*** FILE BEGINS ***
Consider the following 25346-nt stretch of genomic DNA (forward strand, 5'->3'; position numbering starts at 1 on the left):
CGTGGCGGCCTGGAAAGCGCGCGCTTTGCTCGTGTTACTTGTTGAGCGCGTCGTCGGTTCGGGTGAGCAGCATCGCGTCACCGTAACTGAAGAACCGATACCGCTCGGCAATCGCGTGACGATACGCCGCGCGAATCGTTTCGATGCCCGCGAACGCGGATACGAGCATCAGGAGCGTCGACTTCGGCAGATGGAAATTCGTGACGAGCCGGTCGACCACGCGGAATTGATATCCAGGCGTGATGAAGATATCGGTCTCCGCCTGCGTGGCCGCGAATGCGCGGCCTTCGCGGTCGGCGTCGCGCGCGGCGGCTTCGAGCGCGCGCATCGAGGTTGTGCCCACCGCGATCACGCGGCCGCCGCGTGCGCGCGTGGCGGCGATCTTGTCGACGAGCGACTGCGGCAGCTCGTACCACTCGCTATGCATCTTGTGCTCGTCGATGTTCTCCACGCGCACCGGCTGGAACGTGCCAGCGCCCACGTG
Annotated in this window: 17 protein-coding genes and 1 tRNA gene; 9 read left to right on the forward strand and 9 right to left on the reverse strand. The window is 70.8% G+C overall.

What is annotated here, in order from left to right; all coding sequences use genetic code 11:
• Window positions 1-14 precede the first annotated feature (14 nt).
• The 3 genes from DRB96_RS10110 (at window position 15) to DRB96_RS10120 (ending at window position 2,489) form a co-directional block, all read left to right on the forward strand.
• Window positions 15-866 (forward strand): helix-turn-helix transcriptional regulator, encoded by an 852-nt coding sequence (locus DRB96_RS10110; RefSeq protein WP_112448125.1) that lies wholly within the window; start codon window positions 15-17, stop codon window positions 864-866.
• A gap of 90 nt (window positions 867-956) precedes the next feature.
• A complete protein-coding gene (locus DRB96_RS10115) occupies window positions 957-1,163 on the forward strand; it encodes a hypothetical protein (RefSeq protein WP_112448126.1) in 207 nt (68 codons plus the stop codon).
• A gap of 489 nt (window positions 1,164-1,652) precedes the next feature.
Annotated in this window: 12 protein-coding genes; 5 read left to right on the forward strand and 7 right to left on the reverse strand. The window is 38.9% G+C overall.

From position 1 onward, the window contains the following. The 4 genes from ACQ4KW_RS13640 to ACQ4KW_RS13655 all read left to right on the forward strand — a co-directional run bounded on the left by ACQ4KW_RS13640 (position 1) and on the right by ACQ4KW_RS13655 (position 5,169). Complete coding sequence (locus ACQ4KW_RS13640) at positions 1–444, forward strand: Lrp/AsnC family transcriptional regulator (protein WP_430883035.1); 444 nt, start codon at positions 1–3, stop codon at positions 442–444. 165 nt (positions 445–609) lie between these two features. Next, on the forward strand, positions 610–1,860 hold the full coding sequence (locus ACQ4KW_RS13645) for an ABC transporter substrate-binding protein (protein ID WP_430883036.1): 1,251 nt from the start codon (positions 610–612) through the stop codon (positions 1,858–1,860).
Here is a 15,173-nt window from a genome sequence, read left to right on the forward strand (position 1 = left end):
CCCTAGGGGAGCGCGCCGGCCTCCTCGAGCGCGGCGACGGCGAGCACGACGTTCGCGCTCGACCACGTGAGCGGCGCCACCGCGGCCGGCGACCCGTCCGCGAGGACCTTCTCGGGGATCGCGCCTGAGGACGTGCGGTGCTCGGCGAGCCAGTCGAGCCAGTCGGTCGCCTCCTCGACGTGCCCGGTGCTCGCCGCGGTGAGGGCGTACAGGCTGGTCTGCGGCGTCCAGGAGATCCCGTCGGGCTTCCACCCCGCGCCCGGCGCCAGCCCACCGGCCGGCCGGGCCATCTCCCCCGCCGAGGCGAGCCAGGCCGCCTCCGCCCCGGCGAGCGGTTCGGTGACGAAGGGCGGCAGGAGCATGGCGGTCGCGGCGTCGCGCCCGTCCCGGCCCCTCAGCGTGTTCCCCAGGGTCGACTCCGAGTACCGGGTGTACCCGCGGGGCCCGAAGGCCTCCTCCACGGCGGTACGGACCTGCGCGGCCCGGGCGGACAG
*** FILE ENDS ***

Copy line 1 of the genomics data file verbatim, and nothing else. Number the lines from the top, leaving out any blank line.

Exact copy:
Consider the following 25346-nt stretch of genomic DNA (forward strand, 5'->3'; position numbering starts at 1 on the left):